Tequila Yoga? – Why not?!
Tequila is know as “the nectar of the gods” and for good reason …
The nectar from the Agave plant has been used for centuries as a ritual beverage and a ceremonial offering to the Gods and all Holy beings, it is believed that those who drink from the Agave will live happily ever after.
In the 1930’s, it was found that Tequila was the “best medicine” against the Spanish flu epidemic that battered Northern Mexico and today there is no end of new research http://www.bajagoodlifenews.com/2011/09/benefits-of-tequila-and-lime-so-you.html telling of its tremendous health benefits.
David Sye also explains … “a shot of Tequila eliminates the linear left brained mind and allow the practitioner to intimately experience the exquisite nature of their deeper physical form free from the tyranny of thought.” …
Couple this with huge benefits that yogabeats sessions already offer and you are looking at a yoga experience that will undoubtedly rock your very core! Bringing you to an exquisite place of existence where, thinking ceases, rules are broken and risks are taken, the risk to be wild, spontaneous, happy and free!! Come join the fun … you won’t be disappointed!
A little bit of Tequila’s mythical folklore
Much of the history of Tequila is from Aztec mythology, encompassing good & evil along with love & heartbreak, much like life! The story begins with Tzinzimiti, the Goddess of darkness. She was hated and feared because she devoured all of the sunshine and light from the villages of the native Mexican tribes. In order to keep her at bay, the native Mexicans made human sacrifices to her.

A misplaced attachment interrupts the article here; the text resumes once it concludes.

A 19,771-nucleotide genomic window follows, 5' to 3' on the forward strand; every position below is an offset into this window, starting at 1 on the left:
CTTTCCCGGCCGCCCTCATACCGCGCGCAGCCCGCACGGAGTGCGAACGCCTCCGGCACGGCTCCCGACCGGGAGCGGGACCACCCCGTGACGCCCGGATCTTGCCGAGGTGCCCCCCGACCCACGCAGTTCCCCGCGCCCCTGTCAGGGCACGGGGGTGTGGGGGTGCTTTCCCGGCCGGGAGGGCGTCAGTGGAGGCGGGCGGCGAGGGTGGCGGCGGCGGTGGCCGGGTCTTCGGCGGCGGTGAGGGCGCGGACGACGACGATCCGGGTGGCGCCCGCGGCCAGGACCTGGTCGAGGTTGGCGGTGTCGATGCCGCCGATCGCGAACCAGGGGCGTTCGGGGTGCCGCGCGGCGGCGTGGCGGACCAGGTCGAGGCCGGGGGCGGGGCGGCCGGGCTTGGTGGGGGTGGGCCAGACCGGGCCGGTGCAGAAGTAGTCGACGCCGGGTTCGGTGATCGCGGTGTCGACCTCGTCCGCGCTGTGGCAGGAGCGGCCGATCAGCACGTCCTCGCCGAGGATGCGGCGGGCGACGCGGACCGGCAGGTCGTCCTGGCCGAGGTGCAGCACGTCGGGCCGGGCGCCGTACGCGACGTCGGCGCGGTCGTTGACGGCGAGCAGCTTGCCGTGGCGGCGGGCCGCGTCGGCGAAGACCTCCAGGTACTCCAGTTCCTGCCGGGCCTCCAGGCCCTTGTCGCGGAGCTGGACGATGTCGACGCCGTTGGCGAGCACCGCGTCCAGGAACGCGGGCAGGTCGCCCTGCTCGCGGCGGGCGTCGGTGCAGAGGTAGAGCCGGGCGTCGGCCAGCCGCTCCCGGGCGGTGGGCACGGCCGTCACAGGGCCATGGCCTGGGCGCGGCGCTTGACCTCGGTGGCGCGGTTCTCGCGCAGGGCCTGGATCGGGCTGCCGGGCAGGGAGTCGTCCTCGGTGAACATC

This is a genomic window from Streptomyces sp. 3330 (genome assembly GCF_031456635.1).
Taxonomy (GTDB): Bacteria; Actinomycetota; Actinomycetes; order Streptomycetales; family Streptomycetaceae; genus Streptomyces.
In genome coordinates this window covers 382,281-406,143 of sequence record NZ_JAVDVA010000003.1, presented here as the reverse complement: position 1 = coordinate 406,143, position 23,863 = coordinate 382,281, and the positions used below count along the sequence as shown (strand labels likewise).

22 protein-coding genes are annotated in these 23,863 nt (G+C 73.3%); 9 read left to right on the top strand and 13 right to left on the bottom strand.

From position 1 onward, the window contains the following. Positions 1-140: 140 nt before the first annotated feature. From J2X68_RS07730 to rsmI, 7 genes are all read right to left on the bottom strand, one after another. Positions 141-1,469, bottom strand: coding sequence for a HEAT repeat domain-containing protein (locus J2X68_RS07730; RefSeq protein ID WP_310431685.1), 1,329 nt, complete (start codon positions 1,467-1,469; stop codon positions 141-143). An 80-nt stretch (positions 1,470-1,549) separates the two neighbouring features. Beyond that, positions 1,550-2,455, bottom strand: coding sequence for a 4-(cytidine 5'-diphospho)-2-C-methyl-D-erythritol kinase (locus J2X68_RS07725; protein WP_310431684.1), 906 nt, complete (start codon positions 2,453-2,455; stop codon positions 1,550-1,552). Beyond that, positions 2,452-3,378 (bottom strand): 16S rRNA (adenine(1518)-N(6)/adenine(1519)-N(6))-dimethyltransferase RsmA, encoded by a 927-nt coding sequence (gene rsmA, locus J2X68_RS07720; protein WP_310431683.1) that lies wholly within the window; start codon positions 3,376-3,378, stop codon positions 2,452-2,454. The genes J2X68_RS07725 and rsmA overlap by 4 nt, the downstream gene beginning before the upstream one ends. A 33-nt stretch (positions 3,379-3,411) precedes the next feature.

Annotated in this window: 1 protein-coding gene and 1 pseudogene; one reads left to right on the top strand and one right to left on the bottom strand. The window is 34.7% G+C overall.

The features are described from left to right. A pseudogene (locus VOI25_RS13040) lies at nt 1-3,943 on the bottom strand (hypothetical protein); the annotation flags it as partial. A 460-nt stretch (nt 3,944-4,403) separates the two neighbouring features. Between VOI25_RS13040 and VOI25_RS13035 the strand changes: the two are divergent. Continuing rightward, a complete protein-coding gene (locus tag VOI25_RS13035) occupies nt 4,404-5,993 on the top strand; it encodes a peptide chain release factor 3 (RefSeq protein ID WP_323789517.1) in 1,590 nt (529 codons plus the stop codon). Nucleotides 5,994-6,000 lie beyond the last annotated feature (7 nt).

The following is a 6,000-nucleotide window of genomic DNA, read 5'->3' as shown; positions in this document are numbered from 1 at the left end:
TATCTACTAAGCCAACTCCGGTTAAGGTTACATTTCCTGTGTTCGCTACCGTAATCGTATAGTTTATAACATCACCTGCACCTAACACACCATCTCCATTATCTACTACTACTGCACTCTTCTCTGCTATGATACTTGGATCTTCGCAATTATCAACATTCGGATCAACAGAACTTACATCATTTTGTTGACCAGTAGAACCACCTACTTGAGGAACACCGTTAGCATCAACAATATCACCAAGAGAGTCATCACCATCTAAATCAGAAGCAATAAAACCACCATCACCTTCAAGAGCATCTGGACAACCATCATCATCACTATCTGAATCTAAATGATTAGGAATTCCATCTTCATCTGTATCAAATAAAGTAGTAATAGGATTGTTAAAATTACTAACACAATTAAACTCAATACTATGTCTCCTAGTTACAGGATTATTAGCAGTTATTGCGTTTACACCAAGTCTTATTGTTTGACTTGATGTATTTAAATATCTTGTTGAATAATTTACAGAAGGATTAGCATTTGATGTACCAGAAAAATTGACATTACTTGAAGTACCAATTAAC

Quetzalcoatl the God of Redemption an Aztec feathered serpent tired of this and ascended to the sky to destroy the evil goddess. Along his journey, he encountered Tzinzimiti’s granddaughter Mayahuel, the goddess of fertility. The two fell in love and returned to earth to hide as trees so they couldn’t be found. However, their plan was flawed and the evil Grandmother, after a long battle, killed Mayahuel who died in the arms of her true love. After burying her in the ground a beautiful Agave plant was born. The heart of the plant poured forth the blood of Mayahuel, turning it into nectar. The pointy leaves are to protect her from falling objects. The 400 thorns symbolize her 400 breasts. After burying his beloved, Quetzalcoatl returns to the sky to kill Tzinzimiti and return the sunlight to the earth.
In order to alleviate Quetzalcoatl’s pain, the other gods gave the Agave a liquid that, when drunk, would comfort and erase painful memories.
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